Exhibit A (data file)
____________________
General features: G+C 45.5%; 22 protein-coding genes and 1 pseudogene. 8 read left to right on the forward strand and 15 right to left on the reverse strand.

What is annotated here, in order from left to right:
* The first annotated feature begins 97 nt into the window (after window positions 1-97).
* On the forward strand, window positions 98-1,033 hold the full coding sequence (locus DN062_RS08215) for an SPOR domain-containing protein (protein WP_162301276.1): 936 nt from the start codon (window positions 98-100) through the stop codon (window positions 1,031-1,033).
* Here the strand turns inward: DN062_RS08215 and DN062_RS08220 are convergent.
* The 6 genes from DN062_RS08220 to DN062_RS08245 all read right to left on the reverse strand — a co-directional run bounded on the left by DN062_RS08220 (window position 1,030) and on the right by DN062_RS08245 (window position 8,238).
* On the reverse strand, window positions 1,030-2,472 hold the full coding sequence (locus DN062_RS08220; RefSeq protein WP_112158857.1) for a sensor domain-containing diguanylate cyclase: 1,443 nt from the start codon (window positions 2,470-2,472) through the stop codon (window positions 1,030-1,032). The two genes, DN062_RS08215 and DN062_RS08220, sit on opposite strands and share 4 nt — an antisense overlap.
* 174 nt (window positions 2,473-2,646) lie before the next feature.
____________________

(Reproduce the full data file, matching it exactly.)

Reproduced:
General features: G+C 45.5%; 22 protein-coding genes and 1 pseudogene. 8 read left to right on the forward strand and 15 right to left on the reverse strand.

What is annotated here, in order from left to right:
* The first annotated feature begins 97 nt into the window (after window positions 1-97).
* On the forward strand, window positions 98-1,033 hold the full coding sequence (locus DN062_RS08215) for an SPOR domain-containing protein (protein WP_162301276.1): 936 nt from the start codon (window positions 98-100) through the stop codon (window positions 1,031-1,033).
* Here the strand turns inward: DN062_RS08215 and DN062_RS08220 are convergent.
* The 6 genes from DN062_RS08220 to DN062_RS08245 all read right to left on the reverse strand — a co-directional run bounded on the left by DN062_RS08220 (window position 1,030) and on the right by DN062_RS08245 (window position 8,238).
* On the reverse strand, window positions 1,030-2,472 hold the full coding sequence (locus DN062_RS08220; RefSeq protein WP_112158857.1) for a sensor domain-containing diguanylate cyclase: 1,443 nt from the start codon (window positions 2,470-2,472) through the stop codon (window positions 1,030-1,032). The two genes, DN062_RS08215 and DN062_RS08220, sit on opposite strands and share 4 nt — an antisense overlap.
* 174 nt (window positions 2,473-2,646) lie before the next feature.